Super Bowl 2023: Eagles' Jalen Hurts proud of 'historic moment' in 1st matchup of Black QBs

(Moe Haidar/Yahoo Sports)
(Moe Haidar/Yahoo Sports)

February marks the celebration of Black History Month. This year’s theme — according to the Association for the Study of African American Life and History — is “Resistance.” Yahoo Sports will feature a series of stories highlighting the achievements of pioneering African Americans whose very being is a form of resistance against the status quo in their respective fields.

PHOENIX — Philadelphia Eagles quarterback Jalen Hurts said he thinks of himself as a student of the game. That means he's well aware of the history he's about to make.

A big topic for Hurts and others at Super Bowl LVII Opening Night on Monday was the matchup between himself and Kansas City Chiefs quarterback Patrick Mahomes. It's the first time two Black quarterbacks have started a Super Bowl.

It's unfortunate that it took until the 57th Super Bowl to hit that milestone, but Hurts is embracing what it means.

"It's a historic moment. It's a historic moment," Hurts said. "I feel like it gives a ton of people back home something to look forward to. It's telling kids that maybe if someone is telling them they can't do something, that it can be done. It's great to be a part of history."

DeMaurice Smith, the executive director of the NFL Players Association, is aware of what the historic matchup means for many who will be watching.

"I'd be lying to you if I told you this was not something emotional," said Smith, who is Black. "I think that's what this is for many people."

Jalen Hurts will 'carry the torch'

On Monday night, Hurts mentioned some of the Black quarterbacks who came before him. He talked about having a black No. 7 Atlanta Falcons jersey when Mike Vick was the quarterback there.

"A couple years later I had the green one for Philly," Hurts said, referencing Vick joining the Eagles in 2009.

Hurts is young. He's 24 years old and in his third season in the NFL. But he expressed an appreciation for the history of Black quarterbacks, particularly with the Eagles.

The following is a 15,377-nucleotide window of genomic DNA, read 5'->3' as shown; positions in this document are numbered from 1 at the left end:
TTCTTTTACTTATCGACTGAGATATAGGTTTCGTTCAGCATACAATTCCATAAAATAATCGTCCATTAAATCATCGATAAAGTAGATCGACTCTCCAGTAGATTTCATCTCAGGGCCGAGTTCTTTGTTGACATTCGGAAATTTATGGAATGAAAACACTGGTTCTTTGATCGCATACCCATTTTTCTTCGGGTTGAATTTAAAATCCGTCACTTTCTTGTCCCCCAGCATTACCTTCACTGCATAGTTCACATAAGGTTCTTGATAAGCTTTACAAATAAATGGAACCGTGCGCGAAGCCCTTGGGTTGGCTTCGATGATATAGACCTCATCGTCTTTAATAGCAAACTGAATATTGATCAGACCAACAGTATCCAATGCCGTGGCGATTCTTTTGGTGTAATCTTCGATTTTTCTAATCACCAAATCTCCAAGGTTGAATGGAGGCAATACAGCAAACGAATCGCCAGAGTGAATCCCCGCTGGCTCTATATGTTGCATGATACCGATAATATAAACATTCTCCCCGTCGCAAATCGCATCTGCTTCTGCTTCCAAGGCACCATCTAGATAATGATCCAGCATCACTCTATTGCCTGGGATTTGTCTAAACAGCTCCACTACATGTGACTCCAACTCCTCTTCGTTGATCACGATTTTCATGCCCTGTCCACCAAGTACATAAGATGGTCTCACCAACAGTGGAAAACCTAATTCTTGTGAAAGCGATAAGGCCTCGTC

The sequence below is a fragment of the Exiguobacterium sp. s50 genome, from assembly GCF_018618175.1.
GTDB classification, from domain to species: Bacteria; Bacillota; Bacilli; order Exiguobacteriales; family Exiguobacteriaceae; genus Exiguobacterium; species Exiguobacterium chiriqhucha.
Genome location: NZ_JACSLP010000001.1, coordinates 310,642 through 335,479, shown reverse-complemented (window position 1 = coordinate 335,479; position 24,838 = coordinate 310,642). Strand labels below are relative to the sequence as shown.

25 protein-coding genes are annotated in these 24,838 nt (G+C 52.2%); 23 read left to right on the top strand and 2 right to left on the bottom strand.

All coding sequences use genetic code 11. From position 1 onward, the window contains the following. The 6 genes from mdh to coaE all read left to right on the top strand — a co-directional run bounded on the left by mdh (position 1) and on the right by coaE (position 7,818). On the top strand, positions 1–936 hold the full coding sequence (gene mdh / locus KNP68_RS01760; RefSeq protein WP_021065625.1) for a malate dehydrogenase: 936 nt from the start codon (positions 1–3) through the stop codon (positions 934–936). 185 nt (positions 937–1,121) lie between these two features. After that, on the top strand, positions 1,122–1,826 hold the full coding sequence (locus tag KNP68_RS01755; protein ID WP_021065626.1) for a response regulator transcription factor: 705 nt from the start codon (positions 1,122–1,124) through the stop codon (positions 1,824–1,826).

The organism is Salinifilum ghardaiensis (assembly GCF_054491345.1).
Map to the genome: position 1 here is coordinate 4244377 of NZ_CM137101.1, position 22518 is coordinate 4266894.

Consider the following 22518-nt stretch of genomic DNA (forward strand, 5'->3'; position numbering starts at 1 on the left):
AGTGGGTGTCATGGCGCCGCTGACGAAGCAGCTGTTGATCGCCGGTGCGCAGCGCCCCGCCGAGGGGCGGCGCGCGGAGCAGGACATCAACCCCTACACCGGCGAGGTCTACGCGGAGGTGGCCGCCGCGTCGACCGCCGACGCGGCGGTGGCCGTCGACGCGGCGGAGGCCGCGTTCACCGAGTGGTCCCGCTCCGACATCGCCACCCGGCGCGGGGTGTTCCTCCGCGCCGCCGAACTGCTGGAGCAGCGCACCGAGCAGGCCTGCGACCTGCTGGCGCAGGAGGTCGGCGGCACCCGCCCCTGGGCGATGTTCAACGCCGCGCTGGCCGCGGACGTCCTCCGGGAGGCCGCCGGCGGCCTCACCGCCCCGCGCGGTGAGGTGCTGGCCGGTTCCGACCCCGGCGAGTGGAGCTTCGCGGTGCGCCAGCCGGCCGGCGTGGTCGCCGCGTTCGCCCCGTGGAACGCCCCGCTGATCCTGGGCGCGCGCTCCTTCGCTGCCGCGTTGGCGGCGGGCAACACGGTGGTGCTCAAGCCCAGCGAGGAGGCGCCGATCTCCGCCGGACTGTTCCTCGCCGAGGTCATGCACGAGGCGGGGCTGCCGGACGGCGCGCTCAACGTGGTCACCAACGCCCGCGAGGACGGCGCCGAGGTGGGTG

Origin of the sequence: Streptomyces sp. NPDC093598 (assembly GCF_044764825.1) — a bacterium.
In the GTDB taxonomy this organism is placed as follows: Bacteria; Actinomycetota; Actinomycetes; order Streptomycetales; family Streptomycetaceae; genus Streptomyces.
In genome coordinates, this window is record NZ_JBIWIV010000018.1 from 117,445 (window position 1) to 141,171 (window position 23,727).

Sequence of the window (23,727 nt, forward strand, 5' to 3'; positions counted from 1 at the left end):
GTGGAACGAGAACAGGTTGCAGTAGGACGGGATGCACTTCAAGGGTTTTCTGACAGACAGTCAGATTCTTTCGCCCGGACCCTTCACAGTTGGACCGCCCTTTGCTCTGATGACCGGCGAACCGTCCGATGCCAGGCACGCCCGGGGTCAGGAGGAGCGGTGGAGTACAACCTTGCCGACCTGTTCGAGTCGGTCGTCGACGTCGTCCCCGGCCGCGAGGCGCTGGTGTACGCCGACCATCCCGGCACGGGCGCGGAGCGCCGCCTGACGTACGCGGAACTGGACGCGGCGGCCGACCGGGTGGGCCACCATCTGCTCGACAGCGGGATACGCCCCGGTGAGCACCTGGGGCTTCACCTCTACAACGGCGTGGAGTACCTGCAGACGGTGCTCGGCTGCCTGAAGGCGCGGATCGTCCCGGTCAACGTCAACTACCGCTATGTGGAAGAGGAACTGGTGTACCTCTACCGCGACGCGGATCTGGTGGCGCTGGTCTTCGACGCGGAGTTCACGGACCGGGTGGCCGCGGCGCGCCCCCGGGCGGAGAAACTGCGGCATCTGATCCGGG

"I think about all of the quarterbacks that came through Philly: Randall Cunningham, Rodney Peete, Donovan McNabb, Mike Vick," Hurts said. "This franchise, the history we have of African American quarterbacks, that speaks for itself. I told those guys, I want to carry that torch for them."

Later at the media event, Mahomes said he had a lot of respect for Hurts and was happy to share history with him.

"So many people laid the foundation before us," Mahomes said. "It’s going to be a special moment."

The Super Bowl will be watched by about 100 million people, and the two biggest stars of the game will be Black quarterbacks.

"It's an opportunity to see two great people at the top of their craft, not only representing their sport and their league, but their families and people who look up to them with an emotional connection maybe they aren't even aware of," Smith said.

"These are two great men who are also two great quarterbacks. But I think it would be somewhat disingenuous, at least for me, to say that the fact that there are two Black quarterbacks doesn't mean something special to me."

Philadelphia Eagles quarterback Jalen Hurts speaks to the media before Super Bowl LVII. (AP Photo/David J. Phillip)
Philadelphia Eagles quarterback Jalen Hurts speaks to the media before Super Bowl LVII. (AP Photo/David J. Phillip)

Hurts wants to lay foundation for others

Hurts and Mahomes share history, but they're different players. Mahomes is a strong-armed quarterback who is brilliant at making plays from impossible angles. Hurts is a dangerous dual threat who can pass it and also led the Eagles in rushing touchdowns. They have different styles but similar success. They each led their teams to the Super Bowl. They will probably end up 1-2 in the NFL MVP vote.

"They are the two best quarterbacks in the NFL this year," Eagles coach Nick Sirianni said.

Hurts was comfortable on the big stage as Super Bowl week festivities started. The cameras and reporters around his podium at media night was almost always seven or eight rows deep. He joked about his fashion sense, talked about his faith and how he used the doubts about him as a quarterback to fuel his big jump this season.

Hurts said he is ready to use his platform this week to inspire others.

"There are so many quarterbacks before me that laid the foundation for me to have this opportunity," Hurts said. "So many African American quarterbacks have played this game, and for the first time for two to go head to head, that's uplifting for the next generations of quarterbacks. The 4- or 5-year old kids back in Houston, back in Philly, back in Texas, Louisiana, wherever across the world, regardless of what someone might say or have an opinion about you, you can do it, too."